Judith Moy was born in Belfast and brought up in Cheshire by parents, both amateur painters. As a child she spent many holidays in North Wales, an area she remains attached to. She attended Sir John Deane's Grammar School in Northwich, Cheshire then studied at Bedford Froebel College specialising in art. She taught in Colchester and London before marrying Arthur Webb in 1951 and moving to Park Farm in Great Bromley. Arthur became chairman of the Tendring Hundred Show in 1954 and that is when she began the tented exhibition of art. This continued for ten years, gradually widening its base to include amateurs as well as many professional artists. When Arthur became ill in 1965 she handed it to Prue Bird and then Jean Harding. Arthur died in 1966 she and the children decided to leave the farm and build a house a short distance away. In 1967 she married Peter Moy and they lived at Michaelmas House, Great Bromley.
She was a frequent visitor at Benton End and regularly visited Lucy Harwood (q.v.) who lived nearby and painted her portrait. While in North Essex Judith joined Colchester Art Society and became a committee member in the 1970's. In 1989 she moved to Rutland where she helped to run a House of 70 girls at Oakham School. In 1984 she had joined Mike Goldmark in Uppingham until it moved to larger premises at the Goldmark Gallery. In 1990 Judith moved to Shropshire to paint full time. She was a committee member of the Shropshire Art Society for more than ten years and also a committee member of the team that runs the art exhibitions at the Gateway in Shrewsbury, an adult education centre. She continues to teach and is one of a team that holds classes for the Shropshire Art Society and her main galleries are at Ironbridge and Criccieth, North Wales, her favourite part of the world for painting. She has been coming to Criccieth for more than 80 years.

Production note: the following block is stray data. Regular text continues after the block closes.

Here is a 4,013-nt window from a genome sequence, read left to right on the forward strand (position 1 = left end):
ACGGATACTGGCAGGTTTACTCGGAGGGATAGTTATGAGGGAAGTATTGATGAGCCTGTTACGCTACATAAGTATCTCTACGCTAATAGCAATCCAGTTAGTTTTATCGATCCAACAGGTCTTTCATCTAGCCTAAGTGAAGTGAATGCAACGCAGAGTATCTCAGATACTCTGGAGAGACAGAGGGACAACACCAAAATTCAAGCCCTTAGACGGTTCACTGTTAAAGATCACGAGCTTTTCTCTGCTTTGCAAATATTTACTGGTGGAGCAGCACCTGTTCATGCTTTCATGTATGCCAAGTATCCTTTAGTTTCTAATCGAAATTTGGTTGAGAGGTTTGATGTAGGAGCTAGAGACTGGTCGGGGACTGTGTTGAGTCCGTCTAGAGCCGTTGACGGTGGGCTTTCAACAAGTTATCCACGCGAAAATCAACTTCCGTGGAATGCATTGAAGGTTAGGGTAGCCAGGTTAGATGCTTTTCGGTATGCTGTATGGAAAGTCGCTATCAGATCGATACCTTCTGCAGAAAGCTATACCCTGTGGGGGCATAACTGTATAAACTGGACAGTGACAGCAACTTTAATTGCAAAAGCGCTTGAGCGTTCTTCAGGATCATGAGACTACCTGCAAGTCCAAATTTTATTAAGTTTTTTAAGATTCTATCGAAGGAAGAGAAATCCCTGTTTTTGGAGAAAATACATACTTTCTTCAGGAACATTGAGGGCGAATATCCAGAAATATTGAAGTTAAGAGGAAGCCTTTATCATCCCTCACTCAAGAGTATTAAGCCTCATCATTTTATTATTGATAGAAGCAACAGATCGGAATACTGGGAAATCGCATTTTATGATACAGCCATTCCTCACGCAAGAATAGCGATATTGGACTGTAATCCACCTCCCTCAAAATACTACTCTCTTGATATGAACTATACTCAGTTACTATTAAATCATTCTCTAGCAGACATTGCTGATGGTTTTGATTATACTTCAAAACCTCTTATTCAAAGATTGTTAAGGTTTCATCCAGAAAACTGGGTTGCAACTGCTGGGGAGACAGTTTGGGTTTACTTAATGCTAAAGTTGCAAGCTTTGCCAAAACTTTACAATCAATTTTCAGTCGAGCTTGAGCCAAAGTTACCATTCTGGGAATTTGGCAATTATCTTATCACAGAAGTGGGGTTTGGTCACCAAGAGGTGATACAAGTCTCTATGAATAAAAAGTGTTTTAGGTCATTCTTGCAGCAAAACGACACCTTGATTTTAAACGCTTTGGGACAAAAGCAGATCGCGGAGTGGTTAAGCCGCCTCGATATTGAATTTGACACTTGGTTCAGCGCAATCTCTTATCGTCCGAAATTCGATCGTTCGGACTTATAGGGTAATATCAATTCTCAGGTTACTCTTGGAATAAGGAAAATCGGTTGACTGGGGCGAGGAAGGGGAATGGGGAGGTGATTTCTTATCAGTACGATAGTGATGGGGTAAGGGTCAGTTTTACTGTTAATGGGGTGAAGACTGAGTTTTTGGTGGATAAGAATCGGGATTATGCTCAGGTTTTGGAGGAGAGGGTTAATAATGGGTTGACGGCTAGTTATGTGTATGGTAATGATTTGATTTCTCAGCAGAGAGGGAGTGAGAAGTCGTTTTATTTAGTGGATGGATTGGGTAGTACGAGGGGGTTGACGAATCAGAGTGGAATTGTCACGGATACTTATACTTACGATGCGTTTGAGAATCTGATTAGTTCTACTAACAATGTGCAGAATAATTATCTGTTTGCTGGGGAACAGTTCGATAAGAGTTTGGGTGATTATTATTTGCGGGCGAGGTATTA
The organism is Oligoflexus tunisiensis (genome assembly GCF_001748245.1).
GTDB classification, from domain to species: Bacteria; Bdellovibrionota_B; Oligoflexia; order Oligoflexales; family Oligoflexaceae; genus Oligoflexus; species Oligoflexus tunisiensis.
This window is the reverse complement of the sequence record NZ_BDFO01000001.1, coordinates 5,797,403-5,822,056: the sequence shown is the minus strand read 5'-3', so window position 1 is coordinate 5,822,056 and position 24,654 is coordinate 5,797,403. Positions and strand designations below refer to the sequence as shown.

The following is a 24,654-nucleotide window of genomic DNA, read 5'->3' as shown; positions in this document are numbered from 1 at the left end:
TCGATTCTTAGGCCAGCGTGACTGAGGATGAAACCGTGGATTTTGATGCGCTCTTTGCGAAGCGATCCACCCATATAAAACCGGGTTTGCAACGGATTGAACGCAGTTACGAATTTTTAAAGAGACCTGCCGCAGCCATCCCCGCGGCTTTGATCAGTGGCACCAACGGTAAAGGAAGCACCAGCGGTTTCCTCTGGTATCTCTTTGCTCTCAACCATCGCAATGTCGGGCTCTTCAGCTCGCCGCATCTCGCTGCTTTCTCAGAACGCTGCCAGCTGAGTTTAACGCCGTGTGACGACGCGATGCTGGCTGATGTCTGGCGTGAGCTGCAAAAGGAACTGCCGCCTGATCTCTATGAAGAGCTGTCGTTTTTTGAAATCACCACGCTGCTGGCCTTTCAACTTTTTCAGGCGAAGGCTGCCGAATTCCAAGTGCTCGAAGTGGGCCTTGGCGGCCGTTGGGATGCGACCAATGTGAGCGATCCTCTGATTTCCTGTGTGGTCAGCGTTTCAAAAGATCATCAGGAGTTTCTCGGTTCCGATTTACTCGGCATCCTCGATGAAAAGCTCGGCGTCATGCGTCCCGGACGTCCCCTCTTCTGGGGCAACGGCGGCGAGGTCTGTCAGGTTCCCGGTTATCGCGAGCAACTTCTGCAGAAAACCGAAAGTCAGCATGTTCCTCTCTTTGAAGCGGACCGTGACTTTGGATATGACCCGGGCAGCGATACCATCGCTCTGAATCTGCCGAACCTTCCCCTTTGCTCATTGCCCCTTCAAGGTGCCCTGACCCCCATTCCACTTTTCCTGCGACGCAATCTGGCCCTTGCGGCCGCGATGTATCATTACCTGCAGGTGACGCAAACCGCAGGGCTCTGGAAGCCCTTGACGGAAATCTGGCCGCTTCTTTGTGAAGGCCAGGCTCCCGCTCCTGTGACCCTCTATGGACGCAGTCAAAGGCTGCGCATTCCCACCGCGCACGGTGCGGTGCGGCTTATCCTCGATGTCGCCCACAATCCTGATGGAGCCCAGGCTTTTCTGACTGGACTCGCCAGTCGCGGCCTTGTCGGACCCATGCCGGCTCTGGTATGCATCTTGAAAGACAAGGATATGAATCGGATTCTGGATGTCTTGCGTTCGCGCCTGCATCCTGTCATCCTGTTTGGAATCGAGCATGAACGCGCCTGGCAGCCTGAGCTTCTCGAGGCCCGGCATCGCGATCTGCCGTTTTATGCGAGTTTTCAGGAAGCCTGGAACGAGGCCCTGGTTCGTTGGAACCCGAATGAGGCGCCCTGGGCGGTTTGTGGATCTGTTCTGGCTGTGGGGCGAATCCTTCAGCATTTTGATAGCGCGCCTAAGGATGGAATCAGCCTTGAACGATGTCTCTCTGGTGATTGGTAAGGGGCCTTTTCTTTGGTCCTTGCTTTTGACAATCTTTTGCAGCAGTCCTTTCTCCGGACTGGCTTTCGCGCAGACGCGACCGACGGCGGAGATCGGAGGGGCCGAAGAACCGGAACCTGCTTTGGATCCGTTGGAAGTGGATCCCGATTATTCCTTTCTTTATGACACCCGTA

While in North Essex Judith loved painting the beautiful coastline, the creeks and the fishing boats and had special affection for Wivenhoe, then a charming fishing village. Now, she still paints coast lines but also buildings of interest such as parish churches, barns and farmyards and has introduced all kinds of farm animals as well as machinery. There are always people in her paintings because, in her own words, she is “interested in what man has done to this earth”.
Having begun as a watercolourist Judith moved on to gouache but did not use oil until the 1970s when she devoted some seven years to oil paint before moving to acrylics in 1990. She now works in mixed media consisting of acrylics, collage, pen and ink. As a keen gardener she has painted many flower compositions such as this one, exploring particularly the botanical structure of plants, and her style is possibly influenced by Cedric Morris whose garden at Benton End with its magnificent collection of irises was one of her favourite haunts. Here she met the famous gardener and writer Beth Chatto.
This painting illustrates Helleborus Orientalis flowers which the artist much cultivated in her garden at Michaelmas House, being among her favourite plants. These are not the true petals but bracts which last a long time while the seeds develop in the centre. The flowers are very varied in colour, the seedlings being anything from the palest green to pink and dark mahogany. Some of the flowers, like here, are near white with “the most delicious spots” and markings some in deep red.
1982, The Minories, Colchester, Judith Moy (watercolours), Connor Barrett (sculpture and drawings) and Sidney Eshelby (paintings), Colchester Art Society sponsored exhibition
The Albany Gallery, Cardiff, Wales
Anderson Gallery, Broadway, Gloucestershire